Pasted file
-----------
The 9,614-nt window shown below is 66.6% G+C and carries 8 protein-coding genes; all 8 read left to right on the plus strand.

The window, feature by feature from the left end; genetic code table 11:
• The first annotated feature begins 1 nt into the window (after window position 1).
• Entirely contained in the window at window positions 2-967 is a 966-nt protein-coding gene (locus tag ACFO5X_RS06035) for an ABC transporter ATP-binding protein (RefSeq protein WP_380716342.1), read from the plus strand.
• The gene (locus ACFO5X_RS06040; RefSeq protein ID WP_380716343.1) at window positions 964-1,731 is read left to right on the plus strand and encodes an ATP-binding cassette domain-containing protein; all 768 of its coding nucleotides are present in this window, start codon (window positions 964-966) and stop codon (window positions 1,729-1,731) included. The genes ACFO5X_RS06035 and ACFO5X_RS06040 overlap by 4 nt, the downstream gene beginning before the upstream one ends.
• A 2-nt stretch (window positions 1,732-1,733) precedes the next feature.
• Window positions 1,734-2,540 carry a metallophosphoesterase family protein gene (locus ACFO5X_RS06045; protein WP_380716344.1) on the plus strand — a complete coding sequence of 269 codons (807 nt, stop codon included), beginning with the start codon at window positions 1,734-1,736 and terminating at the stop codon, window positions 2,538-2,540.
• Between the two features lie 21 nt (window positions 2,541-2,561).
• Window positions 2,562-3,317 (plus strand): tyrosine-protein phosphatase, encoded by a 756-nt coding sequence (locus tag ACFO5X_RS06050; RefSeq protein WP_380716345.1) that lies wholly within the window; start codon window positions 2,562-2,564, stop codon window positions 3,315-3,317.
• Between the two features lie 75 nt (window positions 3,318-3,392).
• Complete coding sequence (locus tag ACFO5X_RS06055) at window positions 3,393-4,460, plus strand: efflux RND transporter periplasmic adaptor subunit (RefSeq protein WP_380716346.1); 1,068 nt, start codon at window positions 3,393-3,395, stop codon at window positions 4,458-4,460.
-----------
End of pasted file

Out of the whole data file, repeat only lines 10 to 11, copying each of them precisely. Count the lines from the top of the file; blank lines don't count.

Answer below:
• Between the two features lie 75 nt (window positions 3,318-3,392).
• Complete coding sequence (locus tag ACFO5X_RS06055) at window positions 3,393-4,460, plus strand: efflux RND transporter periplasmic adaptor subunit (RefSeq protein WP_380716346.1); 1,068 nt, start codon at window positions 3,393-3,395, stop codon at window positions 4,458-4,460.